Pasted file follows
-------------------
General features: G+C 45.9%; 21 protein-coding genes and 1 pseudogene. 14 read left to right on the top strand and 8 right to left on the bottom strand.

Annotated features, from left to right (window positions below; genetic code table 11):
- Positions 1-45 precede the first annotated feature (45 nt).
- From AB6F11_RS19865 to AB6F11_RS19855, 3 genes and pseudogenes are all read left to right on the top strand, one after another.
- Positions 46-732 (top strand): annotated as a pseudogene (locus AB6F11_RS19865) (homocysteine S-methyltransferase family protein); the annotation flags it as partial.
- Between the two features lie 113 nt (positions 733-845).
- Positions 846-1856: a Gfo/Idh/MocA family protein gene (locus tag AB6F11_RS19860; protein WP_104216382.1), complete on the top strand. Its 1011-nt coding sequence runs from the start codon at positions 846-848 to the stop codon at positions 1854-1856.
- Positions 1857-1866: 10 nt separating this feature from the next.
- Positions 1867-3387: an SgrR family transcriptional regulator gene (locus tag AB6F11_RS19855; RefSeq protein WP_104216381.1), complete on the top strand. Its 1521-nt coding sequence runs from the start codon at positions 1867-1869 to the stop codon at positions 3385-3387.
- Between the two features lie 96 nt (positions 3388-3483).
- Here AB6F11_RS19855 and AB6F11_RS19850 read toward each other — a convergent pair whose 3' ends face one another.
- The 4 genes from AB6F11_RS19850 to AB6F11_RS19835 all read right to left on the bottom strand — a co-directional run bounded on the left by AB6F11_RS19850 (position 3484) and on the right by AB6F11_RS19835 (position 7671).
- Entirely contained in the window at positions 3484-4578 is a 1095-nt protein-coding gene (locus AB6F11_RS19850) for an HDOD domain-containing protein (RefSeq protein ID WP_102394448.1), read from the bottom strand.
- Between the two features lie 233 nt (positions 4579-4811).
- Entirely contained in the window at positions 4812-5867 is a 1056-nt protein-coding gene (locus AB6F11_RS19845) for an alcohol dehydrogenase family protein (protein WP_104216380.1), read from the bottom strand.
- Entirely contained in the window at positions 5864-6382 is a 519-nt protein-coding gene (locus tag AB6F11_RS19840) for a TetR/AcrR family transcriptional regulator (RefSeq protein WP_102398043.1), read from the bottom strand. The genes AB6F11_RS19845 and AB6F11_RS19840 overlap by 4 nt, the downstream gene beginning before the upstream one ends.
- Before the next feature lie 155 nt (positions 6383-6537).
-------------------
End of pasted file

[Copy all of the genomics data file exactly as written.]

General features: G+C 45.9%; 21 protein-coding genes and 1 pseudogene. 14 read left to right on the top strand and 8 right to left on the bottom strand.

Annotated features, from left to right (window positions below; genetic code table 11):
- Positions 1-45 precede the first annotated feature (45 nt).
- From AB6F11_RS19865 to AB6F11_RS19855, 3 genes and pseudogenes are all read left to right on the top strand, one after another.
- Positions 46-732 (top strand): annotated as a pseudogene (locus AB6F11_RS19865) (homocysteine S-methyltransferase family protein); the annotation flags it as partial.
- Between the two features lie 113 nt (positions 733-845).
- Positions 846-1856: a Gfo/Idh/MocA family protein gene (locus tag AB6F11_RS19860; protein WP_104216382.1), complete on the top strand. Its 1011-nt coding sequence runs from the start codon at positions 846-848 to the stop codon at positions 1854-1856.
- Positions 1857-1866: 10 nt separating this feature from the next.
- Positions 1867-3387: an SgrR family transcriptional regulator gene (locus tag AB6F11_RS19855; RefSeq protein WP_104216381.1), complete on the top strand. Its 1521-nt coding sequence runs from the start codon at positions 1867-1869 to the stop codon at positions 3385-3387.
- Between the two features lie 96 nt (positions 3388-3483).
- Here AB6F11_RS19855 and AB6F11_RS19850 read toward each other — a convergent pair whose 3' ends face one another.
- The 4 genes from AB6F11_RS19850 to AB6F11_RS19835 all read right to left on the bottom strand — a co-directional run bounded on the left by AB6F11_RS19850 (position 3484) and on the right by AB6F11_RS19835 (position 7671).
- Entirely contained in the window at positions 3484-4578 is a 1095-nt protein-coding gene (locus AB6F11_RS19850) for an HDOD domain-containing protein (RefSeq protein ID WP_102394448.1), read from the bottom strand.
- Between the two features lie 233 nt (positions 4579-4811).
- Entirely contained in the window at positions 4812-5867 is a 1056-nt protein-coding gene (locus AB6F11_RS19845) for an alcohol dehydrogenase family protein (protein WP_104216380.1), read from the bottom strand.
- Entirely contained in the window at positions 5864-6382 is a 519-nt protein-coding gene (locus tag AB6F11_RS19840) for a TetR/AcrR family transcriptional regulator (RefSeq protein WP_102398043.1), read from the bottom strand. The genes AB6F11_RS19845 and AB6F11_RS19840 overlap by 4 nt, the downstream gene beginning before the upstream one ends.
- Before the next feature lie 155 nt (positions 6383-6537).